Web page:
Ciabatta. A versatile crunchy bread roll. Breakfast? You can have ciabatta spread with butter and jam. Lunch break? Bite into a cheese and lettuce ciabatta. Snack? A mini ciabatta with a piece of chocolate will ease those hunger pangs. Dinner? Ciabatta is the perfect accompaniment for any soup, or a valuable help to scoop spaghetti sauce from the plate. For today’s recipe for Maroggia’s Mill Cookbook I flavoured the dough with fresh herbs. What a flavour! And what a pleasure to eat them with a little soft goat cheese. Maroggia’s Mill’s farina bianca nostrana is the perfect choice for this highly hydrated dough, developing a good gluten bond which traps all the air bubbles who make this ciabattas so soft. But in order to bite in those crunchy rolls you have to pull your sleeves up! Let’s get started!
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Maroggia’s Mill Cookbook: Semlor / Il Ricettario del Mulino di Maroggia: Semlor

The carnival is almost over, but in Ticino opportunities to celebrate do not lack. For this post for Maroggia’s Mill Cookbook I propose a typical Shrove Tuesday recipe, from Sweden. No one will notice, we are still having fun after all aren’t we? In fact even in Sweden these soft rolls, flavoured with cardamom and filled with almond paste and cream, have become the national breakfast cake and snack and are sold in bakeries all over the country. And there’s no wondering why, they are simply irresistible!
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Maroggia’s Mill Cookbook: Rye flour, Thymian and Orange Cake / Il Ricettario del Mulino di Maroggia: Cake alla farina di segale, timo e arancia

Orange is one of the most versatile fruits that we can find in the kitchen. Whether it is sliced, juiced or peeled, orange is found in countless recipes. Both sweet and savoury. Habit, at least for what concerns me, often leads to combine it with the same ingredients, especially when it comes to sweets and cakes. Cinnamon and dark chocolate, a classics. In this recipe I developed for Maroggia’s Mill Cookbook I decided to combine orange with an aromatic herb that I love very much, thyme. The result is fresh and very fragrant. Especially given the contrast with the more rustic flavour of Maroggia’s Mill rye flour. A true discovery! This cake is excellent with a good cup of tea, I’m sure it will bring a bit of sun in these chilly days. Are you ready? Then roll up your sleeves!

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Maroggia’s Mill Cookbook: Taralli ‘nzogna e pepe / Il Ricettario del Mulino di Maroggia: Taralli ‘nzogna e pepe

In July I spent a couple of days in Naples. In July I fell in love. In love with a city that sings, that sings with the chattering of its inhabitants and with the rumbling and rattling noises of motorcycles. In love with the flowers, even the plastic ones, that adorn balconies, windows, terraces. In love with its food, which I did not miss to admire, to bite into, to savour. For this recipe for Maroggia’s Mill Cookbook I bake a Neapolitan classic: the ‘nzogna and pepper tarallo. Tarallari stands are located at every corner of the street and the taralli are served warm. It is impossible to resist their call. Crispy, crunchy and tasty. Heavenly. My partner, who is Neapolitan, tried and approved my recipe. Serve them as an aperitif and conquer your hosts, I assure you they won’t be disappointed!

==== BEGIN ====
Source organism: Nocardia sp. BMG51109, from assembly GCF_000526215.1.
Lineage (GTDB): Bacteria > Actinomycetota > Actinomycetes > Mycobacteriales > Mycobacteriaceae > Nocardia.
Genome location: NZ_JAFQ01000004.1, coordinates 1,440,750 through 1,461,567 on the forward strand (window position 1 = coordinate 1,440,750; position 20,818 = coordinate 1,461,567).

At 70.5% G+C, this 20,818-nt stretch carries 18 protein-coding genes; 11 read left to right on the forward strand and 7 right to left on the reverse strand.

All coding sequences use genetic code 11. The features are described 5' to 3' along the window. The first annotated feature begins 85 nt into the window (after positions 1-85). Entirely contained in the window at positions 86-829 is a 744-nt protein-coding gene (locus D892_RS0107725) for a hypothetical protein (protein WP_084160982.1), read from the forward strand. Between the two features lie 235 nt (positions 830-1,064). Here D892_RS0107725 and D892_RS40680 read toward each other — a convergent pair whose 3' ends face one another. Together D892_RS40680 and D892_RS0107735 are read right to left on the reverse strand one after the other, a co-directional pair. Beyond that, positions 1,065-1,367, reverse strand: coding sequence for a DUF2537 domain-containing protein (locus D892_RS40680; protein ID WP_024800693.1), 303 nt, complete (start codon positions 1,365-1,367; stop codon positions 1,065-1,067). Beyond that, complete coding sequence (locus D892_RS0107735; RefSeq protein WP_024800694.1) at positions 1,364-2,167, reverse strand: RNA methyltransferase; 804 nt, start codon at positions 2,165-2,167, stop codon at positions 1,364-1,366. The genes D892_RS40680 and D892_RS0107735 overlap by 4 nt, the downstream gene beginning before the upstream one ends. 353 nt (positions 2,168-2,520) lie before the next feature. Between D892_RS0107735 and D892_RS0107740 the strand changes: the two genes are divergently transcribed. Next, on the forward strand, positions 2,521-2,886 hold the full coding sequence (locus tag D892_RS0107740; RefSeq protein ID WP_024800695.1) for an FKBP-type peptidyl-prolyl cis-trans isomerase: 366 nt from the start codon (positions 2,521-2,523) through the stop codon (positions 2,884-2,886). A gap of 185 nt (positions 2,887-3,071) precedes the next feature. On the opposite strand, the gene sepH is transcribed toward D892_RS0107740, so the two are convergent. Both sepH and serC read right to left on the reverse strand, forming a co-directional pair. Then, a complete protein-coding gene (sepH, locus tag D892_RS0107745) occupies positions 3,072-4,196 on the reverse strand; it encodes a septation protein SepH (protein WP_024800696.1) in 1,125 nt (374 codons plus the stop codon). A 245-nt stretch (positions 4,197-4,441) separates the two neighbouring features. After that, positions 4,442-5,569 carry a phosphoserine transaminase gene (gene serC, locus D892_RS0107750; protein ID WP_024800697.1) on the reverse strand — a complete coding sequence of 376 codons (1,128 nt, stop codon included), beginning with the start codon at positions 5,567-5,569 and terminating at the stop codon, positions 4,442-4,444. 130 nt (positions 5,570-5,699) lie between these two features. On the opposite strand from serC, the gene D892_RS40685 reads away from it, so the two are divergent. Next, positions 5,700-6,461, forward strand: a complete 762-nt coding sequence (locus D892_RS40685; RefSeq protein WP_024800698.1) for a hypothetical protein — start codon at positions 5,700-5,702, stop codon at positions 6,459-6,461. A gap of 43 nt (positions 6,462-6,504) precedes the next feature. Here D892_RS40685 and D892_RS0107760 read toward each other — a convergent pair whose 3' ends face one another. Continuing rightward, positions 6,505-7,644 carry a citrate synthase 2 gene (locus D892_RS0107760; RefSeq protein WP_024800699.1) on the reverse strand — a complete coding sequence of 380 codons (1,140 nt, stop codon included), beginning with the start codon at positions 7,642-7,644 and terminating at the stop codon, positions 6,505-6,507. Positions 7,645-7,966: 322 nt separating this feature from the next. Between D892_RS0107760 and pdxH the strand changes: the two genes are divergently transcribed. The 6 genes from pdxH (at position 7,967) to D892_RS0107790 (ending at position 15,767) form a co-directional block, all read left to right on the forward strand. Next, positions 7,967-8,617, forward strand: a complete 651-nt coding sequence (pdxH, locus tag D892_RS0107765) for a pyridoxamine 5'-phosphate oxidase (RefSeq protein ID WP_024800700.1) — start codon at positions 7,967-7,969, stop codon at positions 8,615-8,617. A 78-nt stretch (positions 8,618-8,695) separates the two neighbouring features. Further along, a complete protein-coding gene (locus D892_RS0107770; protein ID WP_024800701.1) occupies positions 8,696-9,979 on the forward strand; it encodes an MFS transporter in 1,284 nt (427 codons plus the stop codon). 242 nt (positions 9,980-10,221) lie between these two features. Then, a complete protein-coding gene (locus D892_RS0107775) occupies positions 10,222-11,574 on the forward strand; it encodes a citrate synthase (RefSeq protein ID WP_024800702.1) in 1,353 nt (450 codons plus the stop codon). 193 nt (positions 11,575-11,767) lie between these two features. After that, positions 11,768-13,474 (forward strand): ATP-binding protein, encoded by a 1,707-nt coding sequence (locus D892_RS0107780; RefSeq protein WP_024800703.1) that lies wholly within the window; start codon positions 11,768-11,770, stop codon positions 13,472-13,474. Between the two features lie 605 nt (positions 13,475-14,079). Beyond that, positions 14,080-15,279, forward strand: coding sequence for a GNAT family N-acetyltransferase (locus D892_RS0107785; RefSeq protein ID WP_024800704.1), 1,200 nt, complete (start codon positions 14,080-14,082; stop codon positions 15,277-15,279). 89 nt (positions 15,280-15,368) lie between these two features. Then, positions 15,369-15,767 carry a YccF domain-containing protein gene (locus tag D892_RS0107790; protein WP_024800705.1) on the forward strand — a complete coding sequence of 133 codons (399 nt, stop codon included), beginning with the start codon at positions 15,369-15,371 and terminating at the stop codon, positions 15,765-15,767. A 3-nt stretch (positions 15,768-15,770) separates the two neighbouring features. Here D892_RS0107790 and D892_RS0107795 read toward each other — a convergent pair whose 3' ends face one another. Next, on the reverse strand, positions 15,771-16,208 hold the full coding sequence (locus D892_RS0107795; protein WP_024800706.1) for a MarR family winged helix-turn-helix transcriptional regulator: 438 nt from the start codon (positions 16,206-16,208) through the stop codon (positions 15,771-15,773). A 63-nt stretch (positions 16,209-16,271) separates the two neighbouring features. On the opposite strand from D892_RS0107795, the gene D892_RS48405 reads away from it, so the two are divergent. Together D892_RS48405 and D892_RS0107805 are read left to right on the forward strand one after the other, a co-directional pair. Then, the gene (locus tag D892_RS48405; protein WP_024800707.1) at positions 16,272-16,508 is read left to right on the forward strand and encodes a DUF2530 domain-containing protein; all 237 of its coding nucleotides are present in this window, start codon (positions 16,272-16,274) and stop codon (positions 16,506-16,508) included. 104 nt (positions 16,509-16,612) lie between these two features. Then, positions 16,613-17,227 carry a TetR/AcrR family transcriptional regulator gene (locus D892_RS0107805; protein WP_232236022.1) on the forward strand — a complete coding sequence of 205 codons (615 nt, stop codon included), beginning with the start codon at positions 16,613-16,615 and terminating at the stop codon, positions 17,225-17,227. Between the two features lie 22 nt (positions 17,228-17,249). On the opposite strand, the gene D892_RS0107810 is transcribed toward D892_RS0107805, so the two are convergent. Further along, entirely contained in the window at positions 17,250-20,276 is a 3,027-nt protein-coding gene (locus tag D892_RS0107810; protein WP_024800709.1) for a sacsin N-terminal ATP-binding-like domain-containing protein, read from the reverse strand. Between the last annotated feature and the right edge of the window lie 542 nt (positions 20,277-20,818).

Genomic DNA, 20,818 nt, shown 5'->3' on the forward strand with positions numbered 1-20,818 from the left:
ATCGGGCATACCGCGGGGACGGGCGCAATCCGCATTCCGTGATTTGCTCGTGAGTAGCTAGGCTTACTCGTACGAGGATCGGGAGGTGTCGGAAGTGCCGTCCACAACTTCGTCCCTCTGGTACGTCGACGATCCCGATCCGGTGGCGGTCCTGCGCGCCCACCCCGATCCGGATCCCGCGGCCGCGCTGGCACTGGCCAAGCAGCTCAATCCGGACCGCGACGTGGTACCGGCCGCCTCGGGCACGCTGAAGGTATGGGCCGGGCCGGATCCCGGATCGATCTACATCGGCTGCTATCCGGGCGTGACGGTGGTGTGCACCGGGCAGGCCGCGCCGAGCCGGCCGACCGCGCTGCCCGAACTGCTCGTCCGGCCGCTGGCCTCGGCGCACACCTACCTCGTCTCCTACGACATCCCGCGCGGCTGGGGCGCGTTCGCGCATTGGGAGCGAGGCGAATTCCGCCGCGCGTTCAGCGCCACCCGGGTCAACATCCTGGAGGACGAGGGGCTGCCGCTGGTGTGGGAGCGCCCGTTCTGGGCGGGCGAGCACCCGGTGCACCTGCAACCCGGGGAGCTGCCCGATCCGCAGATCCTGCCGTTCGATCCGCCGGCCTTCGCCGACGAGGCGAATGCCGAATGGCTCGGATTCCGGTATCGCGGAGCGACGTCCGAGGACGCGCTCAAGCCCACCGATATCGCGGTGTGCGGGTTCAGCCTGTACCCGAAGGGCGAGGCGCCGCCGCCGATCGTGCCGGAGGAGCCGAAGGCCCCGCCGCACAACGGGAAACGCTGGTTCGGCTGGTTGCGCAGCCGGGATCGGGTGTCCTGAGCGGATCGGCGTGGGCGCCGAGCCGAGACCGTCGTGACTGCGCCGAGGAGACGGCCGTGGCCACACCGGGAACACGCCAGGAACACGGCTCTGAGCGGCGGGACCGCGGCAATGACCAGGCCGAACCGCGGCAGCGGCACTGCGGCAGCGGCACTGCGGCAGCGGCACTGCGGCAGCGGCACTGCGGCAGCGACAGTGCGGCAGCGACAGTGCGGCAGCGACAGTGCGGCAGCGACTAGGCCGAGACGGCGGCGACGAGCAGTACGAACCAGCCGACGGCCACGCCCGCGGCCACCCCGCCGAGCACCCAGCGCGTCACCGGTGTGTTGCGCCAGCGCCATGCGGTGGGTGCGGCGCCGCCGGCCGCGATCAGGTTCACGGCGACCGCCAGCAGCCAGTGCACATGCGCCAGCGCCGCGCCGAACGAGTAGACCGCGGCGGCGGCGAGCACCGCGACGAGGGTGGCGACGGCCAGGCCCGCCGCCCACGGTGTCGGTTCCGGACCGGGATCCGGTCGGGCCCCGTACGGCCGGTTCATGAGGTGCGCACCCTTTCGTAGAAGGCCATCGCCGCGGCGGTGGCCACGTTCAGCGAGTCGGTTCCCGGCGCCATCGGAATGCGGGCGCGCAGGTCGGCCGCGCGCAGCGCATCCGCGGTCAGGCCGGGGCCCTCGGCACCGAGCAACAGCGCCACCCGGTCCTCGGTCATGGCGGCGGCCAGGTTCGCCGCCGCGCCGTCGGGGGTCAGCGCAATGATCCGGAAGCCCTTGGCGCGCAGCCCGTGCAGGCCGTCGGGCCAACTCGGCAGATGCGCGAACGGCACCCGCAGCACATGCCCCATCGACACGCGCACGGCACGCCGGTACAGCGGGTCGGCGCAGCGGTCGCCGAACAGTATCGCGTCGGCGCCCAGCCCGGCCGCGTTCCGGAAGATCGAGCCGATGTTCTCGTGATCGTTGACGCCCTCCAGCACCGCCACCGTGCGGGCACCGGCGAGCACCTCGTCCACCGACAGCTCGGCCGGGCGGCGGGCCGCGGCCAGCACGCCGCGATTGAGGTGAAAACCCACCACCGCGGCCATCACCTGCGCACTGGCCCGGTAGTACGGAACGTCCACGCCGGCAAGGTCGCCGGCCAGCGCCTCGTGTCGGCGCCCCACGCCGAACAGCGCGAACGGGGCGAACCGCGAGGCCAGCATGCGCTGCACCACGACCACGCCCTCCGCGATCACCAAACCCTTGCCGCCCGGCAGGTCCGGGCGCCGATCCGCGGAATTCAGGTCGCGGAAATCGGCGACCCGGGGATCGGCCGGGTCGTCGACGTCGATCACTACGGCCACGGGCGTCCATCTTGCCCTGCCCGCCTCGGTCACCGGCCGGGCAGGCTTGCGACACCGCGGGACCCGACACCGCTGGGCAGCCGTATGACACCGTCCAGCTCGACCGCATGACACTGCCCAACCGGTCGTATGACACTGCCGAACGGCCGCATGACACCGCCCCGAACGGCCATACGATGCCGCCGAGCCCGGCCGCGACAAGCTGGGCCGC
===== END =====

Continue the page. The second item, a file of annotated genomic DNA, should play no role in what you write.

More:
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Maroggia’s Mill Cookbook: Roscòn de Reyes / Il Ricettario del Mulino di Maroggia: Roscòn de Reyes

Today for Maroggia’s Mill Cookbook a festive recipe. For once not a Christmas one but one dedicated to Epiphany instead, so you still have plenty of time to study it and find the time to bake it. For once I decided to cross cultural boundaries, flying to Spain. Roscón de Reyes is a doughnut shaped bread, made with a dough similar to panettone, which is decorated with candied fruit. This bread is prepared on the occasion of the coming of the Three Kings, on January 6th. In short, the Iberian version of the Swiss Three King Cake Bread! The dough I created is not the simplest to handle. For those who are not familiar with very rich and soft doughs I would recommend using a dough mixer. For reasons balance in the photographs but also to redistribute the Roscon to my various guinea pigs I decided to make mini portions, I think that for a larger donut 20 minutes of further baking lowering to 160 ° C will be surely necessary to bake the bread thoroughly. Try it…I bet you won’t find a softer dough!